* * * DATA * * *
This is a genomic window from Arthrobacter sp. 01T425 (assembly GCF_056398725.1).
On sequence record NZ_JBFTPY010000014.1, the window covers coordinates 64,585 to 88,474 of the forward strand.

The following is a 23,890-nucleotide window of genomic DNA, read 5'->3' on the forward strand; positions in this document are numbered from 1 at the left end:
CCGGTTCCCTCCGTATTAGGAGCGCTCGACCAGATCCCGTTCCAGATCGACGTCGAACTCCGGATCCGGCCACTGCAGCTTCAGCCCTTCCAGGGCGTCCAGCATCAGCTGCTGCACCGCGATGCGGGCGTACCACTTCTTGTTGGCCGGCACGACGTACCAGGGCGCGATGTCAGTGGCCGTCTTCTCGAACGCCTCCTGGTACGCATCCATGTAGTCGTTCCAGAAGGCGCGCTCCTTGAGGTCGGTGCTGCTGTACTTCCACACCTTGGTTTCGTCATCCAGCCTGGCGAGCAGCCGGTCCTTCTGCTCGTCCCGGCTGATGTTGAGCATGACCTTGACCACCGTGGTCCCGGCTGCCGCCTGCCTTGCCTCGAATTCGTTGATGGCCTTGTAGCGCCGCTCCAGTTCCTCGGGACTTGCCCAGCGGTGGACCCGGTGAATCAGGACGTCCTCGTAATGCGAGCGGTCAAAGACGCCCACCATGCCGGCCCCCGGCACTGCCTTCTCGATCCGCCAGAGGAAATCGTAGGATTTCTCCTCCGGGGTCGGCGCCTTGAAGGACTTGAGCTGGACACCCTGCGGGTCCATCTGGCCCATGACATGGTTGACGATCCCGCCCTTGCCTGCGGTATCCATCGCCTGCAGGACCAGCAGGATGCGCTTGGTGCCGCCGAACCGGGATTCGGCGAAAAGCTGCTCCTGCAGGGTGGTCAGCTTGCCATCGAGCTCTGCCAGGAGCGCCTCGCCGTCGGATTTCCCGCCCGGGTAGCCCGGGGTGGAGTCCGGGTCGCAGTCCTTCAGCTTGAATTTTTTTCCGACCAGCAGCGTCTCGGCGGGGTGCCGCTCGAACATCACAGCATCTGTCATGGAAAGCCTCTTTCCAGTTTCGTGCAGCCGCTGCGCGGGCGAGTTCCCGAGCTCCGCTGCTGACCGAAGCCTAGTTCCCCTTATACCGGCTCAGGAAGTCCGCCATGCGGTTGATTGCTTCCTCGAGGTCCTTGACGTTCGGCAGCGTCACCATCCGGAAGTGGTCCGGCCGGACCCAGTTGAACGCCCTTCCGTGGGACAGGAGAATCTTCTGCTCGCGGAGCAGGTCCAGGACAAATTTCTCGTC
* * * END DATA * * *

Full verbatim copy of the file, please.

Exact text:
This is a genomic window from Arthrobacter sp. 01T425 (assembly GCF_056398725.1).
On sequence record NZ_JBFTPY010000014.1, the window covers coordinates 64,585 to 88,474 of the forward strand.

The following is a 23,890-nucleotide window of genomic DNA, read 5'->3' on the forward strand; positions in this document are numbered from 1 at the left end:
CCGGTTCCCTCCGTATTAGGAGCGCTCGACCAGATCCCGTTCCAGATCGACGTCGAACTCCGGATCCGGCCACTGCAGCTTCAGCCCTTCCAGGGCGTCCAGCATCAGCTGCTGCACCGCGATGCGGGCGTACCACTTCTTGTTGGCCGGCACGACGTACCAGGGCGCGATGTCAGTGGCCGTCTTCTCGAACGCCTCCTGGTACGCATCCATGTAGTCGTTCCAGAAGGCGCGCTCCTTGAGGTCGGTGCTGCTGTACTTCCACACCTTGGTTTCGTCATCCAGCCTGGCGAGCAGCCGGTCCTTCTGCTCGTCCCGGCTGATGTTGAGCATGACCTTGACCACCGTGGTCCCGGCTGCCGCCTGCCTTGCCTCGAATTCGTTGATGGCCTTGTAGCGCCGCTCCAGTTCCTCGGGACTTGCCCAGCGGTGGACCCGGTGAATCAGGACGTCCTCGTAATGCGAGCGGTCAAAGACGCCCACCATGCCGGCCCCCGGCACTGCCTTCTCGATCCGCCAGAGGAAATCGTAGGATTTCTCCTCCGGGGTCGGCGCCTTGAAGGACTTGAGCTGGACACCCTGCGGGTCCATCTGGCCCATGACATGGTTGACGATCCCGCCCTTGCCTGCGGTATCCATCGCCTGCAGGACCAGCAGGATGCGCTTGGTGCCGCCGAACCGGGATTCGGCGAAAAGCTGCTCCTGCAGGGTGGTCAGCTTGCCATCGAGCTCTGCCAGGAGCGCCTCGCCGTCGGATTTCCCGCCCGGGTAGCCCGGGGTGGAGTCCGGGTCGCAGTCCTTCAGCTTGAATTTTTTTCCGACCAGCAGCGTCTCGGCGGGGTGCCGCTCGAACATCACAGCATCTGTCATGGAAAGCCTCTTTCCAGTTTCGTGCAGCCGCTGCGCGGGCGAGTTCCCGAGCTCCGCTGCTGACCGAAGCCTAGTTCCCCTTATACCGGCTCAGGAAGTCCGCCATGCGGTTGATTGCTTCCTCGAGGTCCTTGACGTTCGGCAGCGTCACCATCCGGAAGTGGTCCGGCCGGACCCAGTTGAACGCCCTTCCGTGGGACAGGAGAATCTTCTGCTCGCGGAGCAGGTCCAGGACAAATTTCTCGTC